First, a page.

Saturday, April 16, 2005

Lines in the sand

We need more supposedly crazy people. "Crazy" like Mother Teresa. "Crazy" like Martin Luther King, Jr. It's the only way to freedom for ourselves and others. Mother Teresa said that Jesus appeared to her early in life. Too bad someone didn't lock her up back then before she really started acting crazy and loving sick poor people. Maybe she just needed some medication. I have a friend from law school who knows that he knows that God spoke to him in the middle of the night and healed him--he hardly believed in God at the time. He hasn't heard voices before or since. He and his wife are some of the most generous people I know, and he's worked for a federal judge, and now works for a super-high-end law firm. It's supposedly crazy by some standards to believe that Jesus was actually God in the flesh, and that he is for us, and is using the same power at work in Jesus to transform people. It's supposedly crazy to think God is involved with people, constantly, and to plan lives on that. Sanity doesn't really allow for an active, all-powerful God, whatever form it may take.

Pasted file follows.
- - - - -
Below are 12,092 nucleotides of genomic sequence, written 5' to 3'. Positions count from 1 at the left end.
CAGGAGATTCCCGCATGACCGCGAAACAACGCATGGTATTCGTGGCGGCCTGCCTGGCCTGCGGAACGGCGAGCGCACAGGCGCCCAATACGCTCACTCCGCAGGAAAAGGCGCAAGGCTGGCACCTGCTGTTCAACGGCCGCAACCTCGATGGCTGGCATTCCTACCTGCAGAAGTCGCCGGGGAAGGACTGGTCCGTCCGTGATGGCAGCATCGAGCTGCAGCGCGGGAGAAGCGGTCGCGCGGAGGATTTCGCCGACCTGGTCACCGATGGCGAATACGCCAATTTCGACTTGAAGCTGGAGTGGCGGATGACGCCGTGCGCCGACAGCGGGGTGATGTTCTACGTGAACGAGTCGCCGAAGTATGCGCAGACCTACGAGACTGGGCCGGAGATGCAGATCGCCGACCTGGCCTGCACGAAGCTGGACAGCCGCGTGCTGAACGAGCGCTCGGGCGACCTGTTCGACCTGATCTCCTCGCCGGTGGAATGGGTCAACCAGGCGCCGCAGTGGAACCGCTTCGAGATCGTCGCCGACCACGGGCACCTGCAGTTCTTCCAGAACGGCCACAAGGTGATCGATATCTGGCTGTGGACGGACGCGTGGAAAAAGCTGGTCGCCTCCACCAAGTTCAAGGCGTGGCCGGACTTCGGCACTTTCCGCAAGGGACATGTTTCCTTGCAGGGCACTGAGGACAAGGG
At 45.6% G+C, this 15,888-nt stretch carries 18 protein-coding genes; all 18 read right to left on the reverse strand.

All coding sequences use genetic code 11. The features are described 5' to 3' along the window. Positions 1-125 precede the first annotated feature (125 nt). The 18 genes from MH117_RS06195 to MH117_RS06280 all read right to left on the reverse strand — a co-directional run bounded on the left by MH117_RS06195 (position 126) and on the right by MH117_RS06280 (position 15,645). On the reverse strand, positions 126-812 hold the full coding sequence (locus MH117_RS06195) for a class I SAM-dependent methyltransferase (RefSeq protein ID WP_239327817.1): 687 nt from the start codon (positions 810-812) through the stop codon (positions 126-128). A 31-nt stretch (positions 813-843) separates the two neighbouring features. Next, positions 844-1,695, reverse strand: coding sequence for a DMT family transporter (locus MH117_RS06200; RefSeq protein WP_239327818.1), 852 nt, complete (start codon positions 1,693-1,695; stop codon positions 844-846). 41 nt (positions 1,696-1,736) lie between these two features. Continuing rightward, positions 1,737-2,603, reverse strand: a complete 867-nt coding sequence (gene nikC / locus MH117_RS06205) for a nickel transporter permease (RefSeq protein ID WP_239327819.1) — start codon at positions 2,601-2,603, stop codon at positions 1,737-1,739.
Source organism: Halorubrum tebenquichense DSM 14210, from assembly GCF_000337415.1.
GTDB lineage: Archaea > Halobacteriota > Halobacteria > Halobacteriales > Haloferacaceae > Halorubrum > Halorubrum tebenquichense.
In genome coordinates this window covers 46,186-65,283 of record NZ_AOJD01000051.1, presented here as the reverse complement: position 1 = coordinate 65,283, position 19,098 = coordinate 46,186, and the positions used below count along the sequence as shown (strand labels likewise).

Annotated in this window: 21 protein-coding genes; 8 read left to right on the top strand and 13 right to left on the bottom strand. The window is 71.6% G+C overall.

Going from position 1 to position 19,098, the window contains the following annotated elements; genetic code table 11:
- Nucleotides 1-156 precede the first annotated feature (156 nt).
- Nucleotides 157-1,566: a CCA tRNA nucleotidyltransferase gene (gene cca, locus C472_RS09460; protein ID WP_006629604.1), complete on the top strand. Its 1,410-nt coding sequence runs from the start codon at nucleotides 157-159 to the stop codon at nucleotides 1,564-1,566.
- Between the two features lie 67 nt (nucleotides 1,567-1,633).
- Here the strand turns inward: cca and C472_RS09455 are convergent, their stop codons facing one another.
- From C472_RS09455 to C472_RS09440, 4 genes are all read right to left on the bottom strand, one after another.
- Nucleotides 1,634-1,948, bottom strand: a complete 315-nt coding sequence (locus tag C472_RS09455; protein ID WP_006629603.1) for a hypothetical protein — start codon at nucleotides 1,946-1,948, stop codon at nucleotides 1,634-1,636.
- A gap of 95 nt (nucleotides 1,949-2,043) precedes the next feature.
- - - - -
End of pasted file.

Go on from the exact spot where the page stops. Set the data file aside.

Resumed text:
How crazy is "turn the other cheek"? It's bizarre. Try giving it as legal advice (and it actually is good legal advice.) How many people do that--actually love everybody, even a guy slapping them, crucifying them, confident in God's ultimate care and redemption? I'm not talking about not fighting back out of fear--lots of people do that--but about not fighting out of love for a violent person and out of trust in God's good heart toward us.

What are our fears? The ones that decide our jobs, our giving, our emotional availability; the ones that keep us "sane" in a thousand ways? What do we really value? I guess I could have said "brave" instead of crazy, but can anyone not willing to be considered crazy be all that brave?